LK: It sounds like you've had a busy year so far. How are you doing?
JK: I am tired. But, performing at Archives Matter Conference at Goldsmiths was definitely the highlight. I got to share this platform with brilliant artists like Lynnée Denise and Onyeka Igwe.
"Recognition is important to me. Let others know you see them. My point is that when I’ve done the labour of self-articulation and furthermore translating that back in some feedback loop I truly resent anyone trying to claim me."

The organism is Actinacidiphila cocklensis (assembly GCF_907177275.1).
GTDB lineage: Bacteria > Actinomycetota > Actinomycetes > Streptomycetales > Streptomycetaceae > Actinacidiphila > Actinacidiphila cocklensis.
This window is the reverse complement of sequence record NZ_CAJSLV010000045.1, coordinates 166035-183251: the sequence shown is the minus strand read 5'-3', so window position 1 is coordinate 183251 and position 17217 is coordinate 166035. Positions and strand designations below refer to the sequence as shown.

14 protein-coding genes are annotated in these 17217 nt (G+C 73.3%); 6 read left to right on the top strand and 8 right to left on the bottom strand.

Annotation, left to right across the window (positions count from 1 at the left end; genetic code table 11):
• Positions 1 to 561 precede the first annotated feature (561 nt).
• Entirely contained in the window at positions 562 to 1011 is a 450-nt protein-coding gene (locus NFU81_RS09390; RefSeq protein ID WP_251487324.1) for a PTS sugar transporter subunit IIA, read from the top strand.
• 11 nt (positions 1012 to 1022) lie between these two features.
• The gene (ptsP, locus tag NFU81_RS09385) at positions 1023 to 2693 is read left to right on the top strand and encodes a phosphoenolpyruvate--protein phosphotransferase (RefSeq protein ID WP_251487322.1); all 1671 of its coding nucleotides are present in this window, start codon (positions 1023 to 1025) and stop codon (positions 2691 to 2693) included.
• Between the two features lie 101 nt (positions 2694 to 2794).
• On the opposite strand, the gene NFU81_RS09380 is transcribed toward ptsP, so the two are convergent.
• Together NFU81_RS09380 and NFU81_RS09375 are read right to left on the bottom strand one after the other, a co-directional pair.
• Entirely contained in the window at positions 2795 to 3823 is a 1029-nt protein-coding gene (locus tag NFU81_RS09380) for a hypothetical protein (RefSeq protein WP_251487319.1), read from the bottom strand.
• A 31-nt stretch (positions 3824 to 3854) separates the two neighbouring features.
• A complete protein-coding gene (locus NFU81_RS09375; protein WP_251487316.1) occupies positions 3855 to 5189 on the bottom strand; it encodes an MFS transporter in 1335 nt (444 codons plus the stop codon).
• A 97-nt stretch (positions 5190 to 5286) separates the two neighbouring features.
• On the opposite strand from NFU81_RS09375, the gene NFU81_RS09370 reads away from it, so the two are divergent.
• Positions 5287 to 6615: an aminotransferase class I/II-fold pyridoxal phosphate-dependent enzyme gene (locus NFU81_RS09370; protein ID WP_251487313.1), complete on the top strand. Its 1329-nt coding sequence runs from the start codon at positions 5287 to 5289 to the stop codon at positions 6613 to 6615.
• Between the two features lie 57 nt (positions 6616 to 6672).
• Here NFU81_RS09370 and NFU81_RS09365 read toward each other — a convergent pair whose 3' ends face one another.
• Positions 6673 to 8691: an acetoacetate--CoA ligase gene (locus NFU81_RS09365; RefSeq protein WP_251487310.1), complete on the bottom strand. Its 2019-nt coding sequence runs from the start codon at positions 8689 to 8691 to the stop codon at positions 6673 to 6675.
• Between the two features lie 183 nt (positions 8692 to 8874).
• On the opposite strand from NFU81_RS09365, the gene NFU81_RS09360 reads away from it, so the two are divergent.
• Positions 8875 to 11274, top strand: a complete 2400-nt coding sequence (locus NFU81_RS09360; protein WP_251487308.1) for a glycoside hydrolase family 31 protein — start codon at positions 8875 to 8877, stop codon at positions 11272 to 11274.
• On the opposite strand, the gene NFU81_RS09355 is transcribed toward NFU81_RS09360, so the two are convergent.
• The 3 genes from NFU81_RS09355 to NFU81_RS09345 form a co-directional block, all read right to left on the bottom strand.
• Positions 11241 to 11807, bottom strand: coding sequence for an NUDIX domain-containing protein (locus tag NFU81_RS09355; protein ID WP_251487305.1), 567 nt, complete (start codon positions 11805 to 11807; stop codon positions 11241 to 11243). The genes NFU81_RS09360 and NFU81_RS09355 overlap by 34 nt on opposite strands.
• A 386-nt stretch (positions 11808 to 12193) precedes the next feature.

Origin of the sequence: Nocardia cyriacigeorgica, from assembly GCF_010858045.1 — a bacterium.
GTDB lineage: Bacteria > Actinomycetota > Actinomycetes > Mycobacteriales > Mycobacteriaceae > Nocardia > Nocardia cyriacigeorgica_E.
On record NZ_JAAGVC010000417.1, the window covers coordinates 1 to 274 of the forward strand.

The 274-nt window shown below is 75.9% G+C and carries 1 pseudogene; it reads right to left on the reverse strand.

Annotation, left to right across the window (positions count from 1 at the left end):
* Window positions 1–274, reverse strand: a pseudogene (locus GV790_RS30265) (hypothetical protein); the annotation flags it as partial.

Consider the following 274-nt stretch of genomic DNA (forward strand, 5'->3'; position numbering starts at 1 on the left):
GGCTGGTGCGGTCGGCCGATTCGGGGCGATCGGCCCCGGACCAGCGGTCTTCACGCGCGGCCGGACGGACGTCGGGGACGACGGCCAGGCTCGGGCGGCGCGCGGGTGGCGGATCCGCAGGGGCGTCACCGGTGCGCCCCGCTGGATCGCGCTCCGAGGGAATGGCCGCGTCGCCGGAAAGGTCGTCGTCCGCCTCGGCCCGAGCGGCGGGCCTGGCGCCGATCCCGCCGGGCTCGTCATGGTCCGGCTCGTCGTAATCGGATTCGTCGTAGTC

LK: What new things have you learned through the year thus far that you think is seeping into how you think about your work?
JK: I am getting better at making gifs. I think this skill is seeping into my video collages.
A Still Cling To Fading Blossoms 2015 Documentation by Manolo Lugo
LK: Correct me if I'm wrong, but you do a lot of work through other mediums but it all seems to stem from performative based process. How do you think you arrived at utilizing your body to work through ideas you are interested in expressing and exploring? How did it begin to make sense as a way of creating…and what were your perceptions of performance before that?